Toro Gold hires bank to explore sale as IPO plans shelved — sources

Mako project in Senegal. Photo by Toro Gold.

West Africa-focused junior gold miner Toro Gold has hired boutique investment bank Raymond James to explore putting itself up for sale after shelving plans to list its shares in London, two sources with knowledge of the matter said.

But attracting buyers won’t be easy for the company that has just one producing asset in Senegal and is targeting a valuation of up to $300 million, the sources added.

Toro Gold started preparing last year for a London listing, sources said at the time, but it is now exploring a sale as initial public offerings of small capitalisation miners are no longer generating interest, even to risk-seeking investors.

The company declined to comment and Raymond James did not respond to a request for comment.

Toro Gold started production from the Mako project in Senegal in 2018, eight years after discovery, with a total 157,000 ounces mined. It is further exploring in Senegal, Ivory Coast and Guinea.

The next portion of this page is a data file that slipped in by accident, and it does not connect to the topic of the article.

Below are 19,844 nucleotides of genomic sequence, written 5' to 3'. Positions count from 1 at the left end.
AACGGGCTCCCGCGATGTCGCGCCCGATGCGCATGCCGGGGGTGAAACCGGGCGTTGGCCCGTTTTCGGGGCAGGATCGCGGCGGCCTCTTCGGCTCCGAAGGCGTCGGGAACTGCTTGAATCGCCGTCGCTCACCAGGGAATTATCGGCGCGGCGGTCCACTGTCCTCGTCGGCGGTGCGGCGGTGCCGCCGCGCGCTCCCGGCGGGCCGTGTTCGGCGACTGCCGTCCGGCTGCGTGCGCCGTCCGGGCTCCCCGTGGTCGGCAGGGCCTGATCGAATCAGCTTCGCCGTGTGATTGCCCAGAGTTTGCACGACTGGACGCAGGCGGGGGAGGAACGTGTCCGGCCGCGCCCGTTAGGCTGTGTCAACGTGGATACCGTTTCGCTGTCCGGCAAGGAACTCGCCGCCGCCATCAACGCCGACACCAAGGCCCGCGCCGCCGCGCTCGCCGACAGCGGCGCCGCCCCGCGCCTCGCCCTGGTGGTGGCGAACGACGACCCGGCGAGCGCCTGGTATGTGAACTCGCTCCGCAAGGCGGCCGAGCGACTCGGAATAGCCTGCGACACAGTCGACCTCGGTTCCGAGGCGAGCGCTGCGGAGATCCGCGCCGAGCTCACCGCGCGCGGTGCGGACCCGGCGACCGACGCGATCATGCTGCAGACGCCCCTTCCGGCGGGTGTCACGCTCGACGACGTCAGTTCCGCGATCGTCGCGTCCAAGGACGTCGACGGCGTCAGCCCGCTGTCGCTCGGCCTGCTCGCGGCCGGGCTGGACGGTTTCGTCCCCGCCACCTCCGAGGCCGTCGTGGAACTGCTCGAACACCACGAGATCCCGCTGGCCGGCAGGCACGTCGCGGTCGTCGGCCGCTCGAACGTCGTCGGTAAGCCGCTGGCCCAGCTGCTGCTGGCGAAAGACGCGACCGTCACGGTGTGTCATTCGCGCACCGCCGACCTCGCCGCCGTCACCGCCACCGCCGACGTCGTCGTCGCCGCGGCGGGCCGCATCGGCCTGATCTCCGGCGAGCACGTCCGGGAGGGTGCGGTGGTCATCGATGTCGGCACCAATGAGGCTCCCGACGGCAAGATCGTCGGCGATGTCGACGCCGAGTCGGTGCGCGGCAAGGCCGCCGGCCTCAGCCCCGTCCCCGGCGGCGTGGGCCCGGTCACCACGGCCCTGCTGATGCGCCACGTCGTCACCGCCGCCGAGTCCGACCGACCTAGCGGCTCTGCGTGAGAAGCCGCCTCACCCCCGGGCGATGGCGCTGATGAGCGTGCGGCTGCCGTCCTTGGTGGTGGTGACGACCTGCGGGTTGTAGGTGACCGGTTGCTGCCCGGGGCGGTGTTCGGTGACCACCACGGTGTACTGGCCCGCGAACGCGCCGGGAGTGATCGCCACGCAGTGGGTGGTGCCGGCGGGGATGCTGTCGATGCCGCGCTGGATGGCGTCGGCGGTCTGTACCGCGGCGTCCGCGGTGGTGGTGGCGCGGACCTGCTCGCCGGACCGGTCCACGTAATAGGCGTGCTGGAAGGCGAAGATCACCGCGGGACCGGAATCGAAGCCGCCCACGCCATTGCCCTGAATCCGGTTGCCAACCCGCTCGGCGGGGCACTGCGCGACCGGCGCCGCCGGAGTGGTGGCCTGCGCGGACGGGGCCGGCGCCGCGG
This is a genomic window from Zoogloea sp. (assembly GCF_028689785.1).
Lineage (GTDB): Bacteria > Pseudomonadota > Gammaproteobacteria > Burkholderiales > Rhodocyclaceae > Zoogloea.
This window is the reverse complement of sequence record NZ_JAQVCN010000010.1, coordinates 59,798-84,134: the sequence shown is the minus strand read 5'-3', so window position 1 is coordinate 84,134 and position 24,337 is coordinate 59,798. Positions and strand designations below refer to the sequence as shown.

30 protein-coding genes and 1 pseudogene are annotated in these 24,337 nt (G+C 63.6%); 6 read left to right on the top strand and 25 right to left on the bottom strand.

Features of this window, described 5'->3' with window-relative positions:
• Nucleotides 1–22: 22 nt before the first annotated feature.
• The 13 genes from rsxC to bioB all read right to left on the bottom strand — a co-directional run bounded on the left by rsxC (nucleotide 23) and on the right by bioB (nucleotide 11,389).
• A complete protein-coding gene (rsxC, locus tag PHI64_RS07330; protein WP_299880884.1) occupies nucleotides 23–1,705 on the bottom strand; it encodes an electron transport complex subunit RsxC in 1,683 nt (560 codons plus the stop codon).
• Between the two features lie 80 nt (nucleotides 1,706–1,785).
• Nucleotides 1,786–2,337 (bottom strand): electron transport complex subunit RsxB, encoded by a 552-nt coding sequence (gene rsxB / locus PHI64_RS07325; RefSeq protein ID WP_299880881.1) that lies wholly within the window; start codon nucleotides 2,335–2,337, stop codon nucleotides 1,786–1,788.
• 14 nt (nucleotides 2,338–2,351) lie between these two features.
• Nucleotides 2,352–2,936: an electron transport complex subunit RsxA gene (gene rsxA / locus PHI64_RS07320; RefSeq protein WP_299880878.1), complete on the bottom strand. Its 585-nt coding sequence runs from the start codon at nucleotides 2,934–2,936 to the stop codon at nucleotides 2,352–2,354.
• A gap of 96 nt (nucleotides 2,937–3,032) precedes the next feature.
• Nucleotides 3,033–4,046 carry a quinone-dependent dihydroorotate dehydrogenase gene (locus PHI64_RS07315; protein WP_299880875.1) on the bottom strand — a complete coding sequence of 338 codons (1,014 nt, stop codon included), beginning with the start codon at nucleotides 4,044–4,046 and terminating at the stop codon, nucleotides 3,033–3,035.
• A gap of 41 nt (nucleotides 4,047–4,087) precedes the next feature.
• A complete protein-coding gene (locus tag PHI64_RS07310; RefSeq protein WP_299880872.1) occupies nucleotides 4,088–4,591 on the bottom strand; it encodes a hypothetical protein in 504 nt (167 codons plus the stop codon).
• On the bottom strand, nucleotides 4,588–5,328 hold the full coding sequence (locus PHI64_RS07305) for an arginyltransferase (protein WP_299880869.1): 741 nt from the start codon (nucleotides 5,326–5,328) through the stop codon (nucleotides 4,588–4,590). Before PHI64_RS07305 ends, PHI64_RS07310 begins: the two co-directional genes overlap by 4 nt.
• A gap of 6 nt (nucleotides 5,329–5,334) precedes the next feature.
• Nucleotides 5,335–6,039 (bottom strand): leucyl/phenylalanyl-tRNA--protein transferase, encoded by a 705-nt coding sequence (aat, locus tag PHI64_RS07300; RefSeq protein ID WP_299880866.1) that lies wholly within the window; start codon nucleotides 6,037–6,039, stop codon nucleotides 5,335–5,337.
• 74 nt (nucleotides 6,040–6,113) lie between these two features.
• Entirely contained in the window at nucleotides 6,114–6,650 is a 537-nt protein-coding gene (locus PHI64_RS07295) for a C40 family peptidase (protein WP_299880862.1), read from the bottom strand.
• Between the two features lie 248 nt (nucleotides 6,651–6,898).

The company said on its website that it had achieved production ahead of schedule and under budget.

One of the sources said that the life of Toro Gold’s producing mine is under 10 years, which makes it less appealing to potential buyers.

The gold market has been undergoing a wave of consolidation, with the need to bolster shrinking gold reserves to boost growth and take advantage of stable gold prices providing impetus.

Newmont Mining Corp took over Goldcorp Inc to create the world’s biggest gold producer and Barrick Gold Corp agreed to buy Africa-focused Randgold Resources Ltd.

Producers who have good assets but face stagnant growth are seeking partners.

Small mining companies, however, often struggle to balance the heavy spending needed to get mines up and running with a lack of revenue, meaning some need regular capital injections.

For smaller companies, trying to find a buyer could prove more difficult as acquirers remain cautious due to high levels of investment these require to generate growth or become profitable.

London and Toronto-listed Atalaya Mining and private equity backed Chilean miner Mantos Copper have been on the block for many months, sources said.

(By Clara Denina and Barbara Lewis; Editing by Susan Fenton)

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